The ‘60s marked a sea-change in mores, some for good, some not so good. The relaxation of what was seen by the young as an uptight culture had mixed results. And the restaurant scene did not escape the changes. As with other matters that changed, it began well, or at least, shall we say, groovy.
The first hipster restaurants I went to were in Pennsylvania. At a popular spot in Philadelphia I saw, for the first time, two men kissing. And they were waiters, or perhaps the waiter and the maître d’ – such distinctions were blurred. At another one, in the town where I lived, the owner was the waiter – if he could be called that. He was a tall and handsome dude with a florid moustache and insouciant manners, and he sat down at my table to tell me what was on the menu. One of the items was chicken or beef, I don’t recall exactly, “with a whole bunch of shit”, he said. He could pull it off because a) he owned the place so he could do as he pleased, and b) he possessed a certain charm. He and his wife had both been industrial designers who had dropped out of the rat race to cook and run a restaurant. The hipster amateur restaurant run by talented dropouts was dotting the American scene, and with it came the kind of chilled protocol I was experiencing.
Mutatis mutandis, this change in protocol led to the familiar, “Hi, my name is George and I’m your server this evening.” I remember walking out of one such place, where the service had been terrible, complaining that the help should focus more on efficiency and less on chumminess. I was living in New York at the time and my favorite restaurants were, as they are to this day, Spanish. Something about traditional Spanish waiters pleased me. They were not there to be my friends for the duration of the meal, nor were they my inferiors. However, they were, in their way, friendly. And efficient. The patron/waiter relationship was not unlike a relationship with any professional. Mutual respect. And a certain formality. I liked it.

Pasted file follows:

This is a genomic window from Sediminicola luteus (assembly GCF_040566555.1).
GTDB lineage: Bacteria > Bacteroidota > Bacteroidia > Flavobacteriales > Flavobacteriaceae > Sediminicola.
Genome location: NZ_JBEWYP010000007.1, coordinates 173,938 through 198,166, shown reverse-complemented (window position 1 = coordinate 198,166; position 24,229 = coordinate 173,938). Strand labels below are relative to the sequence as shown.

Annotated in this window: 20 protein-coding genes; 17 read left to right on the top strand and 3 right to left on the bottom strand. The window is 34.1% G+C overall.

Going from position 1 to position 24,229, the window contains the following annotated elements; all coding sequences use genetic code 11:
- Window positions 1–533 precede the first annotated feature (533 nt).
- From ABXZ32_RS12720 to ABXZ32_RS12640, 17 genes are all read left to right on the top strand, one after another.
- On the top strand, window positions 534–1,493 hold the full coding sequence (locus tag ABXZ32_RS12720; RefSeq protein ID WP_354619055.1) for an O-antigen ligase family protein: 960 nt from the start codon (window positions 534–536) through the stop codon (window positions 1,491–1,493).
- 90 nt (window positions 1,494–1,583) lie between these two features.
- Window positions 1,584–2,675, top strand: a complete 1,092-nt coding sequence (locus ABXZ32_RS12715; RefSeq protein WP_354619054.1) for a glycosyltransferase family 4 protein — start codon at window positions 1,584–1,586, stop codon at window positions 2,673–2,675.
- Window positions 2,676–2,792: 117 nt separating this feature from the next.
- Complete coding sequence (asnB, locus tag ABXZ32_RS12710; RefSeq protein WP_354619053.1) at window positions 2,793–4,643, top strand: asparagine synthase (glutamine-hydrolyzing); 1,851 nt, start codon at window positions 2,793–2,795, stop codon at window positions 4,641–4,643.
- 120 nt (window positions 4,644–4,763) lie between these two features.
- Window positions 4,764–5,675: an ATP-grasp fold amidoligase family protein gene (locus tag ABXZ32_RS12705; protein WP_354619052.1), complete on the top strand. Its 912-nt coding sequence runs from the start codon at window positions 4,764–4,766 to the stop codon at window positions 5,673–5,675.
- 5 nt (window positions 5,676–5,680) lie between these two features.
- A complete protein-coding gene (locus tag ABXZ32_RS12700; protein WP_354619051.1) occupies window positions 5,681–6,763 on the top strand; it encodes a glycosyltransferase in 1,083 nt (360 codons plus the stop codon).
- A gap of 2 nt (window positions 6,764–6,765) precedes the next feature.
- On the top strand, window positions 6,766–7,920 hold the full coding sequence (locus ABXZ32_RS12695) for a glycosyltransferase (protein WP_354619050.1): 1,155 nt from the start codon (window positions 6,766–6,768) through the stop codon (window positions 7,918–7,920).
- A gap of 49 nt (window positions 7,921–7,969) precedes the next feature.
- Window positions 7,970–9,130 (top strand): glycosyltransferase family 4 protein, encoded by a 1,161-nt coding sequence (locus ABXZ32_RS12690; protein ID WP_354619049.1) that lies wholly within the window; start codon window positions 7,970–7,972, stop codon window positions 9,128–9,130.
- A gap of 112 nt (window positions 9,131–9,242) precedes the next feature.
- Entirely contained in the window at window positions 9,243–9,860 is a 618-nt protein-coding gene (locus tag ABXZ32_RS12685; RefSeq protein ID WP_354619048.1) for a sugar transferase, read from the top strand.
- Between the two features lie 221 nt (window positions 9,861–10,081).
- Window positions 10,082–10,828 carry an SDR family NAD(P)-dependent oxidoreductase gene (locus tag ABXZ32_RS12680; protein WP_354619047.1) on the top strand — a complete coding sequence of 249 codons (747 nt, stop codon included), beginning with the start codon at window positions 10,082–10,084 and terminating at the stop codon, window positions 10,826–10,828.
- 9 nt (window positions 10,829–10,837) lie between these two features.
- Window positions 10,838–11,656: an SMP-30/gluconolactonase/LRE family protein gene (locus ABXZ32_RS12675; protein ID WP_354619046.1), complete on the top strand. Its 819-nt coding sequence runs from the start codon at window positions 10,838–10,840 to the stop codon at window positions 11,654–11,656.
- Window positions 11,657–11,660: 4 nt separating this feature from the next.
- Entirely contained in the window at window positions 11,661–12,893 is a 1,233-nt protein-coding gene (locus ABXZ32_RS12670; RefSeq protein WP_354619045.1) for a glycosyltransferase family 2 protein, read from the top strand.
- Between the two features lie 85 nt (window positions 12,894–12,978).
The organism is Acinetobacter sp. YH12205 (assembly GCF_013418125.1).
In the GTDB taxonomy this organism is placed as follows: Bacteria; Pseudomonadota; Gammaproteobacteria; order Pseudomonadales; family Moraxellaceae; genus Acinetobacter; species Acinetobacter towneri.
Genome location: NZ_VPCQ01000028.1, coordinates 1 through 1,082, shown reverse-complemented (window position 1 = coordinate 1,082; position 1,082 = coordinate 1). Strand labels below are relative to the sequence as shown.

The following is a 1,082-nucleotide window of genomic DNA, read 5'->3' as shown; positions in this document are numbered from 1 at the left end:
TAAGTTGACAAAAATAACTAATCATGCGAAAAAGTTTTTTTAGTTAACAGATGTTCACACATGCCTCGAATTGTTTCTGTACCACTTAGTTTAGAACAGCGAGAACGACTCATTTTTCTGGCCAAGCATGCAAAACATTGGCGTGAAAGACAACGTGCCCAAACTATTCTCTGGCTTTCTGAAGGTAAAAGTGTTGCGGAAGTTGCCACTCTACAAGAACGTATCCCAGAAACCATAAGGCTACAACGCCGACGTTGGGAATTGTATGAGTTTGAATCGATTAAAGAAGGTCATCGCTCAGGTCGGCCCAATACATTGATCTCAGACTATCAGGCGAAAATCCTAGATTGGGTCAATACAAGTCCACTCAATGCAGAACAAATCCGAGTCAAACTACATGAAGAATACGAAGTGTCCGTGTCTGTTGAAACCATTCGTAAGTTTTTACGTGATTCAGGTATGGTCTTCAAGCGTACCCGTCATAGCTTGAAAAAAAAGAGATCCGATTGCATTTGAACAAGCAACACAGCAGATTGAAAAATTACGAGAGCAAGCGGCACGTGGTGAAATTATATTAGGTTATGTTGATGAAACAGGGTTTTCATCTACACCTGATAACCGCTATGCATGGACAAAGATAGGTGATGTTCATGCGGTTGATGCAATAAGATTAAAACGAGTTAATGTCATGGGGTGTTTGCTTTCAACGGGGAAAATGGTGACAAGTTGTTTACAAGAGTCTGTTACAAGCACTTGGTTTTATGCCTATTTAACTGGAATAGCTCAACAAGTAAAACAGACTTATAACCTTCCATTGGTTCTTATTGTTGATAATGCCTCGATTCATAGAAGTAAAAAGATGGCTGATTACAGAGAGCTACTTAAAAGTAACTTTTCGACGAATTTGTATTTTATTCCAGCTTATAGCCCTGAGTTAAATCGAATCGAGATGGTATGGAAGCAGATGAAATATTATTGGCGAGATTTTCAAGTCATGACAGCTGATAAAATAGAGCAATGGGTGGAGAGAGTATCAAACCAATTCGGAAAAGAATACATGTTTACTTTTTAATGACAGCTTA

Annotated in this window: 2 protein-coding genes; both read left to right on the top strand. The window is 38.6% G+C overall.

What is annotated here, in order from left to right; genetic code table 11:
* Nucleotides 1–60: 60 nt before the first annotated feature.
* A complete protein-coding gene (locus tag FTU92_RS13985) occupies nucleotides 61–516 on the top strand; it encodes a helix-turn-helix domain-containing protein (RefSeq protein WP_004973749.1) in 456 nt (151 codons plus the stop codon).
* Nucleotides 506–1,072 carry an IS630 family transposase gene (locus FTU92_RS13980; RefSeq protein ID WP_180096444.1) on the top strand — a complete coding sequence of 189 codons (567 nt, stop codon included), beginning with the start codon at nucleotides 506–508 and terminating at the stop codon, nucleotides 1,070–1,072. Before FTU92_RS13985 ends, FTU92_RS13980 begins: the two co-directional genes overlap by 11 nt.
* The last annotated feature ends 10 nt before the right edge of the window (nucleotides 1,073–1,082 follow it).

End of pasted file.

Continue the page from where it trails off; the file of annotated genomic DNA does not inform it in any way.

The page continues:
I see it in the attempt at reproducing old service mores in Downton Abbey, where the help, particularly depending on their rank, are treated respectfully and formally. There’s no groveling. And there’s no abuse. (Of course, this is a piece of fiction, not a reflection of actual behavior.) Perhaps that’s what I see in traditional Spanish restaurants – modern ones are another matter. A harking back to a service culture.
Service/servants. It’s useful to look at it historically. Spain was one of the last European countries to enter modernity. And I’m not the first to remark that its culture was, in a way, mediaeval. The ethos of the Middle Ages was service. A lord may serve his king, in the same manner that his minions served him. To be a servant meant a set of obligations, and in the case of a lord it might mean willingness to lay down his life for the monarch – in our society we see it in the Secret Service’s willingness to “take a bullet” for the President. With modernity, which is to say, capitalism, service takes a back seat to “filthy lucre.” A waiter may give good service but it’s understood a tip is the reward. I always tip at the old Spanish restaurants but I see no sign that waiters would behave differently were I a good or bad tipper.
Such a traditional service culture is predicated on rather rigid class structures. The servants in Downton Abbey belong to one class, just as the people they serve belong to another. The waiters at the old Spanish restaurants I used to frequent were not actors holding a day job until they got their big break, though some restaurant owners began as waiters and worked their way up, in a case I know by wooing and marrying the owner’s daughter. In a fluid society, waiting tables or cleaning houses may simply be a holding pattern to get some cash while the real career takes root. Thus, many Americans have waited tables at some point. I have. That’s how I learned what’s good and bad service and how to behave at a restaurant table: the way I liked my patrons to behave when I was waiting on them. I am very unforgiving of sloppy service and very forgiving of delays and mistakes when I know staff is overtaxed.
And I picked up something else, which was rather neat. The restaurant where I waited tables was very trendy – a word not in used yet. We took no reservations, which meant there was a long line to get in. And waiters from the best restaurants in town dropped by for dinner since their tips were so formidable – these were very expensive restaurants – they could afford to eat out whenever they wanted. They were great tippers and very kind to us, their colleagues. I would go eat at their restaurants when my own, more modest, tips were burning a hole in my pocket. I got treated like royalty, as I treated them when they ate at my place.
The restaurant’s popularity continued to grow – they got written up in the New York Times – and they moved to a larger spot that could accommodate their clientele. I left the job to go away to graduate school, but when I came back to town I’d go eat there. Sure enough, they’d be a line outside the door, which included some of the town’s wealthiest and most influential citizens. I’d be received by my old colleagues with great warmth and be ushered in ahead of the VIPs. Who’s that, I’m sure they wondered. I walked in, affecting a mysterious air. But what I wanted to do is turn around and say:
“I’m just a waiter.”